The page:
Whenever a trade union embarks on a protest march, it is usually an exercise that reflects the solidarity among its members. The march should reflect support for a commonality of interest, purpose, or sympathies among the members of the union.
It is clear that every protest march should have a purpose for, without this, it could well be determined as an aimless exercise. It is therefore important that at the planning of any such exercise, there is a clear determination made as to the expected outcomes. This is important, if at the end of the exercise, the membership is to be satisfied that its participation and efforts were worth it and not futile.
Where there is a clearly defined purpose, it can result in garnishing community, national, international and even global support. A classic example of this can be found in the inauguration of Donald Trump, President of the United States of America, in 2017. History recalls that thousands of women gathered for the Women’s March in Washington, D.C., the day after Trump took the oath of office, to protest what was widely seen as a racist, sexist, and divisive political agenda.
The march became a worldwide day of action, as women around the globe took to the streets in solidarity. It is estimated that there were 600 marches worldwide.
An economic and fiscal crisis led to Barbados in 1991 experiencing its biggest level of worker mobilization. The trade union movement, under the banner of the Coalition of Trade Unions, led a solidarity and protest march. It was estimated that 30,000 persons, drawn from the public and private sector, joined in the protest march against proposed austerity measures introduced by the government of the day.
There was the threat of devaluation of the Barbados dollar, massive layoffs in the public and private sectors, and the imposition of an International Momentary Fund (IMF) Programme, that had serious implications for the reduction of Government’s social services programme. The proposed public sector eight per cent wages and salaries cut by Government, met with stiff resentment.
What was important at the time, was the existence of a national awareness of the devastation that the range of measures could have on the Barbadian economy and standard of living both in the immediate, short and long term. The key to the success of that effort, as was in the case of the Women’s March in Washington, DC in 2017, was the level of awareness, significance attached to the matter, and mobilization efforts which were evident.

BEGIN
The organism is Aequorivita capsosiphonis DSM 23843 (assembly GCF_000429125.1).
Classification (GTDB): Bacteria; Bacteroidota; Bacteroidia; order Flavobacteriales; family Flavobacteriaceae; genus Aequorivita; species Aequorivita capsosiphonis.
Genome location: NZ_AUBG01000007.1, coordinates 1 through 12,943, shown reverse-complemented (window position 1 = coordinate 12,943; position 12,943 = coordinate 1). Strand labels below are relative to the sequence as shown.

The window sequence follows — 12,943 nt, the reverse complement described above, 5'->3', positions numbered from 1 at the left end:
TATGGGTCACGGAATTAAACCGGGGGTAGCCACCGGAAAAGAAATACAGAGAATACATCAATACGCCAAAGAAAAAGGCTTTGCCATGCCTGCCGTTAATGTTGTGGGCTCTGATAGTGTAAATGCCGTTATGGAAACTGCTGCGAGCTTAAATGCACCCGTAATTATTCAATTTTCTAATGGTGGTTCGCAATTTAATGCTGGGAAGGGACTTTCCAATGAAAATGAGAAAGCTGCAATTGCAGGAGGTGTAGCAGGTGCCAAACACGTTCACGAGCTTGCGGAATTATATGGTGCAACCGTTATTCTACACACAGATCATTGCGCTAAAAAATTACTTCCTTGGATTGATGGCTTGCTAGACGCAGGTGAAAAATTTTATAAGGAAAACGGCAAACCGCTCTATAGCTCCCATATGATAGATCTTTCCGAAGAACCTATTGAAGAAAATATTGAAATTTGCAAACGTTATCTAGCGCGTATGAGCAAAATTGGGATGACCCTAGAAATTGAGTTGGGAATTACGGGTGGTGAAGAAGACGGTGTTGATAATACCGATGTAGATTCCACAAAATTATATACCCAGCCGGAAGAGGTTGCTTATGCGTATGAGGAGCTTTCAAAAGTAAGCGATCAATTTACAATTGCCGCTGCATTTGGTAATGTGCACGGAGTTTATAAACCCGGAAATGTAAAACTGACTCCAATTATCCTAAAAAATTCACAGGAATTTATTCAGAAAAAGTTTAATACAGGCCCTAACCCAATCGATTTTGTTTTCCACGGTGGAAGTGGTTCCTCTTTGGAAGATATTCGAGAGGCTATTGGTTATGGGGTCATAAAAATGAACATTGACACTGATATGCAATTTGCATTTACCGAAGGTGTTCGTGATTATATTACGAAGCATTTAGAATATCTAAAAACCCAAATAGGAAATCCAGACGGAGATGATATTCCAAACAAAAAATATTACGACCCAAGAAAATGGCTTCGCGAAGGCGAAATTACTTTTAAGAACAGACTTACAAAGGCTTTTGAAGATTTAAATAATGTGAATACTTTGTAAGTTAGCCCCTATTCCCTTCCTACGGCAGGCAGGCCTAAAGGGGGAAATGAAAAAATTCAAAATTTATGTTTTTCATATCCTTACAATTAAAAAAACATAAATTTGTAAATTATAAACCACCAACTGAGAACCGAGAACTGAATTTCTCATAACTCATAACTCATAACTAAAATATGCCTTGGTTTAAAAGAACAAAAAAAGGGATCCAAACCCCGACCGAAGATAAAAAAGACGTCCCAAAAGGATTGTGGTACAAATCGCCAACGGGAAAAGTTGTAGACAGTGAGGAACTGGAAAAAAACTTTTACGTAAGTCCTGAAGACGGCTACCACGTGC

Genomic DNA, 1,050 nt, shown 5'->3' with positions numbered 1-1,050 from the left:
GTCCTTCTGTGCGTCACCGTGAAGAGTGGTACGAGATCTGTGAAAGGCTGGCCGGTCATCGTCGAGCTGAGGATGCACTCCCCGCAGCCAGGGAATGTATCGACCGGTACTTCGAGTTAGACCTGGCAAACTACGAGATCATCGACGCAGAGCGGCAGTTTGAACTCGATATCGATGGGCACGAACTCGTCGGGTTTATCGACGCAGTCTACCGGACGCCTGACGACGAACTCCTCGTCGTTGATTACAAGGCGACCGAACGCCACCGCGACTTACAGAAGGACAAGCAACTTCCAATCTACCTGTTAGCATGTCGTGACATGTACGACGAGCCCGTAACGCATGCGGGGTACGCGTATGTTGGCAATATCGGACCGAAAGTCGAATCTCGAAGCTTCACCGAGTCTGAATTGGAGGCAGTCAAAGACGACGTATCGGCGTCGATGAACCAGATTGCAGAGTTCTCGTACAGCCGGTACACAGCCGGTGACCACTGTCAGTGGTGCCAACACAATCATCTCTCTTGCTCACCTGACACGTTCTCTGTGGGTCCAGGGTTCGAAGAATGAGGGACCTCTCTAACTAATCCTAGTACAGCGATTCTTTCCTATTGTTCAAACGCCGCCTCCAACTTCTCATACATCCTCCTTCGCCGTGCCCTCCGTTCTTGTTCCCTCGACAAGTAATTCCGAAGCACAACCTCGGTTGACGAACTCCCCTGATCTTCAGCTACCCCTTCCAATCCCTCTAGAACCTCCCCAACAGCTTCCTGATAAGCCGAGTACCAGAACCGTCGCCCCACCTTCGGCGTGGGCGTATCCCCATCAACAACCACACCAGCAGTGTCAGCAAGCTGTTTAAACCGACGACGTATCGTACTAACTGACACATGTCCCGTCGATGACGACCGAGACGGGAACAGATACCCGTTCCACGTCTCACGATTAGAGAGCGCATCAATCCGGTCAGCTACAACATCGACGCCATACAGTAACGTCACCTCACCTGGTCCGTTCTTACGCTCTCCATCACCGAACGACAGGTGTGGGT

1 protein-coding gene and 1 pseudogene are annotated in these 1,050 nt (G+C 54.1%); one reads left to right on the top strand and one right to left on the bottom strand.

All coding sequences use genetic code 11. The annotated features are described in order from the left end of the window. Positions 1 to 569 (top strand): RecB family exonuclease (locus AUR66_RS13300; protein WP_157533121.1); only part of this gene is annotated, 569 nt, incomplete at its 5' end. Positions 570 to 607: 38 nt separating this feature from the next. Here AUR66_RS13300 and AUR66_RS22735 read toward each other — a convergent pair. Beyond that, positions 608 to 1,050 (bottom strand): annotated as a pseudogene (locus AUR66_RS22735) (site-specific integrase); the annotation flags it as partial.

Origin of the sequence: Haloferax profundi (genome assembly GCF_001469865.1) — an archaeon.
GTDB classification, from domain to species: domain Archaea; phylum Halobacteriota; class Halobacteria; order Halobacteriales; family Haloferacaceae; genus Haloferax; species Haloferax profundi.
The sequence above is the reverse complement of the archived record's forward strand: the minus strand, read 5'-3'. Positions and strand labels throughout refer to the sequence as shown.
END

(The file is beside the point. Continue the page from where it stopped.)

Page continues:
A protest march by whatever name it is called, whether it is a solidarity or courtesy march, demands a high level of organization and mobilization if the event is to be successful. It also means that there must be a clear agenda and high level of transparency in what is being done. Where these conditions are met, a rallying call for support for any form of protest action is more likely to be forth coming.
The aim of any national form of protest action, should be that of attracting all persons in society, irrespective of colour, class, creed, race and political and religious persuasions. In the case of trade unions, it is best that the agenda should be framed by that body. However, with good reason, it may consider aligning itself with a cause put by another organization, which is of national significance, and/or interest to workers and working class people.
Trade unions should carefully weigh being aligned to any intended action in which a political party holds an immediate interest, for the simple reason that any association can potentially serve to divide the union membership. Trade unions should always be guided by the fact that a protest march is a strategic way to address and bring awareness to an issue and related issues. Holding a public demonstration helps educate the public about these.
(Dennis De Peiza is a labour management consultant with Regional Management Services Inc. Website: www.regionalmanagement services.com. Email: email@example.com)